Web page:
Aug. 16 (Bloomberg) -- A.P. Moeller-Maersk A/S Chief Executive Officer Nils Smedegaard Andersen said the world’s largest container shipping line won’t cut capacity further.
“We have reduced capacity somewhat and have also handed a number of vessels back to the owners,” Andersen said. “We’re now fine and we don’t foresee taking out more capacity.”
Capacity in the global container industry grew 5.3 percent to 16.9 million standard containers at the end of the second quarter from the same period a year earlier as 74 new vessels with capacity of 475,000 boxes were delivered, according to Maersk. At the same time, idling of ships fell to 2.6 percent of the fleet, from 2.8 percent at the end of June 2012. New deliveries in 2013 are seen at 9.5 percent of the fleet.
“The supply growth is somewhat overestimated because what the industry is doing is that it optimizes, taking out some strings and slowing speeds to cut the oil consumption,” Andersen said. “Based on the latest GDP figures, maybe the situation for Europe will slowly start to improve and the need to take out capacity will be less.”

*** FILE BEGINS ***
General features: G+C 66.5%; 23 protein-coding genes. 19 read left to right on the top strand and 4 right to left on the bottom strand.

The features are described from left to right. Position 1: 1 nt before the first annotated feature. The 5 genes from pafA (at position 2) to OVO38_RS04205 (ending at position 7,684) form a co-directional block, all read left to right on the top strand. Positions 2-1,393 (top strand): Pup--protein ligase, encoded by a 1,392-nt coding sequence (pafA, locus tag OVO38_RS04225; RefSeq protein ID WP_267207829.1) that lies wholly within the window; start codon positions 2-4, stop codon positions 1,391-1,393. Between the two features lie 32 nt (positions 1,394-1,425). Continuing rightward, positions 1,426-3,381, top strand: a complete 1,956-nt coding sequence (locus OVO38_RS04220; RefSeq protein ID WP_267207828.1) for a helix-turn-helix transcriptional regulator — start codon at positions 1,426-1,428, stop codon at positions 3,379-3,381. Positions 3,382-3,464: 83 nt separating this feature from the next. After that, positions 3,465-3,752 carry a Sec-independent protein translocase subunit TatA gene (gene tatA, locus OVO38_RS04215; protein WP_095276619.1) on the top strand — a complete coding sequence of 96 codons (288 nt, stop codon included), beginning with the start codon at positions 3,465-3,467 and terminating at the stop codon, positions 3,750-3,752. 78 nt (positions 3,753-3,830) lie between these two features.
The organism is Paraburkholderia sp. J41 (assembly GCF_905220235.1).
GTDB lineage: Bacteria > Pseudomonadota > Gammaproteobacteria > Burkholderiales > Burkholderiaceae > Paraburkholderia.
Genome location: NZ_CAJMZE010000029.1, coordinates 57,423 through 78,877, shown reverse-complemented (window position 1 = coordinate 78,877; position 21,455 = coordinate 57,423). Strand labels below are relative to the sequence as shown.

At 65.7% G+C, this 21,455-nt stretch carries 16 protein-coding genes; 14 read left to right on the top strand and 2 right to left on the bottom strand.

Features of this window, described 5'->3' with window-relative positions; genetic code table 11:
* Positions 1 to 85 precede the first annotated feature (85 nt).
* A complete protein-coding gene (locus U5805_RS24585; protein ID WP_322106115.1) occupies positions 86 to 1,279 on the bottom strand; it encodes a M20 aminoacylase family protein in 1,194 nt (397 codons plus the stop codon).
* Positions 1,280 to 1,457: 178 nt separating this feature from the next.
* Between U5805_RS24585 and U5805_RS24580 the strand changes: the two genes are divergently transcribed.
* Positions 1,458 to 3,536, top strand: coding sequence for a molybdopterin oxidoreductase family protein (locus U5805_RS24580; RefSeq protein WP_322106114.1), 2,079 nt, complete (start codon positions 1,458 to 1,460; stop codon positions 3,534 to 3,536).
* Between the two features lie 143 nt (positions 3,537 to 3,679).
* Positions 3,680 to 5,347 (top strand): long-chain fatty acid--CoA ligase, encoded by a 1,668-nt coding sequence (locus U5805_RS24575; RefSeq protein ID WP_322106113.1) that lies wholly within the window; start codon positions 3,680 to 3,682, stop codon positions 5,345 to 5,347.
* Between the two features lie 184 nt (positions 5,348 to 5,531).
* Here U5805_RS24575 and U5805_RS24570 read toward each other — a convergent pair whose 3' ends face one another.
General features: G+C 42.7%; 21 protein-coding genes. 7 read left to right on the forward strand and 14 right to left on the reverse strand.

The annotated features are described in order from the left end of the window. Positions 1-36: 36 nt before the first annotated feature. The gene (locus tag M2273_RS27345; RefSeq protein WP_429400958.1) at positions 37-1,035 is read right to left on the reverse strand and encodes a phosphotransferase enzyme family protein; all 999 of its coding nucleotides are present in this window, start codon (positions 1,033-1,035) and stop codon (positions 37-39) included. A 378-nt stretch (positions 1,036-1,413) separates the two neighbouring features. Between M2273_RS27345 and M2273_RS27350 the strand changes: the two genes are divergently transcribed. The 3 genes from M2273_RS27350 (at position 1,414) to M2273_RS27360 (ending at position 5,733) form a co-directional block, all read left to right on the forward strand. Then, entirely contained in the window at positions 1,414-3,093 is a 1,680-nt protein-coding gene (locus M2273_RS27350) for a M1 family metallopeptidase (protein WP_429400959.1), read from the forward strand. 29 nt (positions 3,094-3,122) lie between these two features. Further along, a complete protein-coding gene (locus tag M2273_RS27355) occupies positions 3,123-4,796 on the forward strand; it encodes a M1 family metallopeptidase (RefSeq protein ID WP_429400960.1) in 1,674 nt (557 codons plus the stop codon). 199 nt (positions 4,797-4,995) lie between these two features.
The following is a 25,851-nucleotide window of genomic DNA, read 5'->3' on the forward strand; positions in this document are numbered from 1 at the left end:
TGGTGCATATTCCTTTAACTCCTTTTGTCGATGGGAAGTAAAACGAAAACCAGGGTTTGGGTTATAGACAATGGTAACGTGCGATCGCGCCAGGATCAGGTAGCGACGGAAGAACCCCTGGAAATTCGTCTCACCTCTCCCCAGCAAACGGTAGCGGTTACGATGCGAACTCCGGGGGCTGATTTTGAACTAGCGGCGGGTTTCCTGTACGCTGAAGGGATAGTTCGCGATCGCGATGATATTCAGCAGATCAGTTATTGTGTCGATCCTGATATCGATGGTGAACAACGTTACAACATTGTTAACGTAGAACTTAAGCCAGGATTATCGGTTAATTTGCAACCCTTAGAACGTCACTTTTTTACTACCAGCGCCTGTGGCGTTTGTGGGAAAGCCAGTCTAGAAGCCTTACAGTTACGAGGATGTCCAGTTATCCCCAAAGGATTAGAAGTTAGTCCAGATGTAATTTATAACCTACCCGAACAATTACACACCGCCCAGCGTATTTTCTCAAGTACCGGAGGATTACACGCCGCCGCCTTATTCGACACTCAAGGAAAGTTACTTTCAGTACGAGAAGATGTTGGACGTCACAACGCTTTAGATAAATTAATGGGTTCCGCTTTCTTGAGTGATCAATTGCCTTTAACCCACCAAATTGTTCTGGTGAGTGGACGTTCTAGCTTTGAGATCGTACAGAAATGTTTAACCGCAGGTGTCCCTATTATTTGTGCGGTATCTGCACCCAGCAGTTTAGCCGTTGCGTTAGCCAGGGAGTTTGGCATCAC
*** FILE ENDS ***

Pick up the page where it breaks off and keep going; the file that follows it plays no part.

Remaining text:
Maersk Line cut its capacity by 0.9 percent in the three months through June compared with the same period a year earlier, while the number of vessels dropped 8.7 percent. The company had idled capacity of 58,000 standard containers, compared with 163,000 boxes at the end of the first quarter.
A.P. Moeller-Maersk today raised the earnings forecast for its container-shipping line, saying it now expects Maersk Line to report a 2013 profit that will be “significantly above” earnings last year compared with a previous forecast of profit “above” the 2012 level. Maersk Line’s net income rose to $439 million in the second quarter from $227 million, as lower fuel prices and a reduction in costs offset a drop in freight rates.
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